"Africa is, indeed, coming into fashion." - Horace Walpole (1774)


your love's put me at the top of the world

I've been trying to figure out the last time I didn't take a shower for three days that didn't involve sleeping in a tent, spending days on trails, and paddling down rivers. Can't do it. I don't know that I've ever had to live a normal life (normal is as normal does) without running water. Even in Eregi (western Kenya), we had water in buckets. But my gosh, the things you take for granted.

The water came on for a few hours last night, but it was really cold outside, so I decided to wait until this morning so I wouldn't get sick from wet hair. Big mistake. This morning, the city has water (maybe), but the electricity is out, and my hotel's water system is hooked to the electricity. Natch.

Ewwwww. Anyway, sorry for complaining about something so disgusting. I may have to go to Rwanda this weekend just to get clean. In the "count your blessings" section, however, I am thankful that I am not Mr. Florida, who tried to fly here yesterday, ended up having to spend the night in Entebbe (Uganda) and is now in Bukavu, at the other end of the lake. It can always, always be worse.

So, Goma. It's getting better. There are soldiers everywhere and I definitely want to be out of town before the elections in April, but I managed to find an apartment yesterday and will move in today. I had dinner last night with some very entertaining gentlemen from the various and sundry United Nations missions. Stig is a 60-year-old Norwegian who's been with the World Food Program for way too long. He's been in and out of Goma since 1997 and knows everything about this place. Interesting things I learned from him include that the volcano is in fact smoking, that it will erupt soon, and that last time the big problem was that the lava didn't blow out the top, but instead made fissures all over the city so that, a la apocalypse, there was a big hole beside the runway at the airport with flowing red lava inside. That's right, kids, there are rivers of lava flowing under the streets of Goma, just waiting to pop open.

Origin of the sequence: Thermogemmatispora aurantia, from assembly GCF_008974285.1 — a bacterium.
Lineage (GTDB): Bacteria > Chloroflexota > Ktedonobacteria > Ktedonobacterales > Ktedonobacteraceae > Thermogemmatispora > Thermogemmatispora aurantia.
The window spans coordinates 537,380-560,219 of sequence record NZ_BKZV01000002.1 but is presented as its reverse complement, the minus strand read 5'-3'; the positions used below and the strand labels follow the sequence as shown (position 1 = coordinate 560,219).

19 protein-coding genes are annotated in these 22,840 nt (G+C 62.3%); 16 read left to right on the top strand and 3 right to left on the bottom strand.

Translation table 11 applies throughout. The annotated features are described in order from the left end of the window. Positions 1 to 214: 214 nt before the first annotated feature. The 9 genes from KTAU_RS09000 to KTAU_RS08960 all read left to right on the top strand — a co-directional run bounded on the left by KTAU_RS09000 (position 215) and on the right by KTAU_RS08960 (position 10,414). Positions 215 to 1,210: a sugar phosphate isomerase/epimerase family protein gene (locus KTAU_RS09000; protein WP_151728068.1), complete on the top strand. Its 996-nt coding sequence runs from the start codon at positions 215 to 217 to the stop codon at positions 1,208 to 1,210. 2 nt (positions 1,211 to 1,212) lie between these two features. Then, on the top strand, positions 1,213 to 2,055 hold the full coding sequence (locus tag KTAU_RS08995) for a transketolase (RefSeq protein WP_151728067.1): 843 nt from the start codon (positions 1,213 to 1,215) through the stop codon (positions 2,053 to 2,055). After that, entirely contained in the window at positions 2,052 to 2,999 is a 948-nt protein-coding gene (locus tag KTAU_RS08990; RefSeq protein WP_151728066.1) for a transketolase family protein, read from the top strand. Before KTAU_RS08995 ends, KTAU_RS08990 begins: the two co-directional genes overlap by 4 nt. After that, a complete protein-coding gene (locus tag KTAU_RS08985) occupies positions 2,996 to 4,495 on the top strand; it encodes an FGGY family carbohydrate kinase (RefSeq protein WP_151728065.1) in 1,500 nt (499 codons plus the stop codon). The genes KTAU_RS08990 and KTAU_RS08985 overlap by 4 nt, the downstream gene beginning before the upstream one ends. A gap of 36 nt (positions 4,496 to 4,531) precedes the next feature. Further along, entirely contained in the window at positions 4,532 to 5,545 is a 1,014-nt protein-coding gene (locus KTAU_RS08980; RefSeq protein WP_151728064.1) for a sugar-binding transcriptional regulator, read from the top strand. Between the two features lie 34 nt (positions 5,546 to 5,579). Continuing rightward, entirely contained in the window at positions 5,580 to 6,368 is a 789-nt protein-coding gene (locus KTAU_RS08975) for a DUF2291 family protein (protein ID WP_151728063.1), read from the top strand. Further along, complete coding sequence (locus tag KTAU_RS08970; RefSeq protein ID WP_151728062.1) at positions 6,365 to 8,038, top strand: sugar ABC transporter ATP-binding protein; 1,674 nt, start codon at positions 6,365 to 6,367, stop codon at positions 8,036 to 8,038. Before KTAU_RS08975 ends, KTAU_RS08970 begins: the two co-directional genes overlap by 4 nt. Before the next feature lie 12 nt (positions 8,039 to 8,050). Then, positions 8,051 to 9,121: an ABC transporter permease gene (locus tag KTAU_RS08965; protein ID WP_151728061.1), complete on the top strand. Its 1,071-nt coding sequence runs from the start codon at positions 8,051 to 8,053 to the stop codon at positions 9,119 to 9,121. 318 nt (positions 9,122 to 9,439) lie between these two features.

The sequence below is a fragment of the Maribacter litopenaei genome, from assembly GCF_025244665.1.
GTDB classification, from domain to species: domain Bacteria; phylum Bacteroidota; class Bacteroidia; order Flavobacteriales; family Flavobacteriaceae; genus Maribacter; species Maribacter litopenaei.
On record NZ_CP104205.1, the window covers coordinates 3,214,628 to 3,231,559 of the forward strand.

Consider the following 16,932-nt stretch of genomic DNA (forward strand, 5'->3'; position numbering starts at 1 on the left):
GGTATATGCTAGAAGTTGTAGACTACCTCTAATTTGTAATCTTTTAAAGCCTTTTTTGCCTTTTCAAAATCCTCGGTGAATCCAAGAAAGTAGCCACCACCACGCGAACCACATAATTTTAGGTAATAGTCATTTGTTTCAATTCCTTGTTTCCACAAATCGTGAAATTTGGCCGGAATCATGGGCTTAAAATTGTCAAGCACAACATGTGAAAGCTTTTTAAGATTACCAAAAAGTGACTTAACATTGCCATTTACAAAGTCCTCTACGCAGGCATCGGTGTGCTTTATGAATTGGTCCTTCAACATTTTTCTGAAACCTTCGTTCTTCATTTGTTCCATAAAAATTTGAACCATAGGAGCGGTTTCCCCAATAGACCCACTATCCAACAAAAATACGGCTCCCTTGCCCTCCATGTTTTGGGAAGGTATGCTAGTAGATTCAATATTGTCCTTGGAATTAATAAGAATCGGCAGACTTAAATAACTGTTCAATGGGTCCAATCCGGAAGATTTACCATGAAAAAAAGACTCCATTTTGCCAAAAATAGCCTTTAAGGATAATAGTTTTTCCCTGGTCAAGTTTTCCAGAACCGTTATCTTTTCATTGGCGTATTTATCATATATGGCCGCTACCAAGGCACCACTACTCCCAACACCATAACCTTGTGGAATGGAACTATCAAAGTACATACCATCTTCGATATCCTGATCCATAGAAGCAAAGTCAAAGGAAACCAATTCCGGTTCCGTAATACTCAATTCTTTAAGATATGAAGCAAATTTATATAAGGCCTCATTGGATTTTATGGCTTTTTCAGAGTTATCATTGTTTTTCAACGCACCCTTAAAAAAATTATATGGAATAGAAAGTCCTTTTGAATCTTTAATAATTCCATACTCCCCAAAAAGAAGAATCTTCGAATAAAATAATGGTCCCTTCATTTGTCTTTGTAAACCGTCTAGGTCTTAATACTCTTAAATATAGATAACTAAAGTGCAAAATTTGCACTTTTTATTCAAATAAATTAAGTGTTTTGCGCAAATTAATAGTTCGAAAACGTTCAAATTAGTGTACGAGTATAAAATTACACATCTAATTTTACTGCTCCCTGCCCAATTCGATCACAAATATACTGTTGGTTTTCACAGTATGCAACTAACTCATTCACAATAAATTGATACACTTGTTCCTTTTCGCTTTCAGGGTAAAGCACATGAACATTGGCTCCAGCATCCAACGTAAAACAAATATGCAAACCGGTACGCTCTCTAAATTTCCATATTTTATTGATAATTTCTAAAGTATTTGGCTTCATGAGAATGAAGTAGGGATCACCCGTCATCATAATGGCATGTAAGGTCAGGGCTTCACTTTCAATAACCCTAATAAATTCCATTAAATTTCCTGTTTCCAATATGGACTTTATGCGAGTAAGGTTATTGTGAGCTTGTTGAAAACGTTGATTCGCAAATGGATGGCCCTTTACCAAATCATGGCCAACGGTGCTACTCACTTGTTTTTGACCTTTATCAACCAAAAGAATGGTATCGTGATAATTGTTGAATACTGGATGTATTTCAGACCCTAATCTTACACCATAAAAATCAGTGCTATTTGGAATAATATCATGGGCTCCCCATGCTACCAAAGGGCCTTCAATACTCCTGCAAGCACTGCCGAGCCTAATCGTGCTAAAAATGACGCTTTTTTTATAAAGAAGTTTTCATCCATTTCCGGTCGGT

After telling me all about his evacuation adventures last time that happened (2002), Stig then went on to say that the really scary thing is that the tectonic plate shifted out into the lake last time and that the vulcanologists believe there's a huge pileup of methane gas under the plate. When the next eruption or earthquake happens, it could make that blow up, and Goma would basically cease to exist. (Me: "Um, is there any warning about this kind of thing?" Stig: "Oh, yes, we knew for two months last time.")

Anyway, he's promised to help me in the event of an evacuation, so I feel better about that. I think.

Stig has purchased a DSTV card for the hotel's dining room (he lives there), so he gets to choose what we watch. Last night's prime time viewing was CNN showing Scott McClellan's press conference on Cheney's little shooting problem. Watching him try to explain the situation to a group of reporters who wouldn't know bird shot if it smacked them in the face was really, really entertaining. It doesn't take much when you're in Goma.

Another person who had dinner with us was Olivier, who is a French pilot for an organization that runs humanitarian aid flights. He told me all about Brittany, which is where he's from, and then started getting teased about an event at a nightclub on Saturday. Seems Olivier and Ramon, this other UN guy, were dancing in a club where the Fabulous head of the military police was spending his evening. Well, Olivier was dancing with a girl when he realizes that someone has grabbed his hand and is, um, dancing quite closely behind him. That someone would be Mr. Military Police. My impression from Olivier was that even if he had been gay, which he's not, this would not have been flattering.

Something else funny that I don't think I'll be able to get a photo of, but will try: there's a big roundabout that I go by several times a day and yesterday I finally figured out a billboard there. I'd seen that it said, "Je l'aime. Je le proteger." which means "I love her, I protect her," but I couldn't figure out if it was an ad for insurance or condoms. Yesterday we were stopped near it and I read the small print, which says something to the effect of "Make love, not war."

So on that note, happy Valentine's day, everyone. And remember, even if your v-day isn't ideal, at least you're not in Olivier's shoes.


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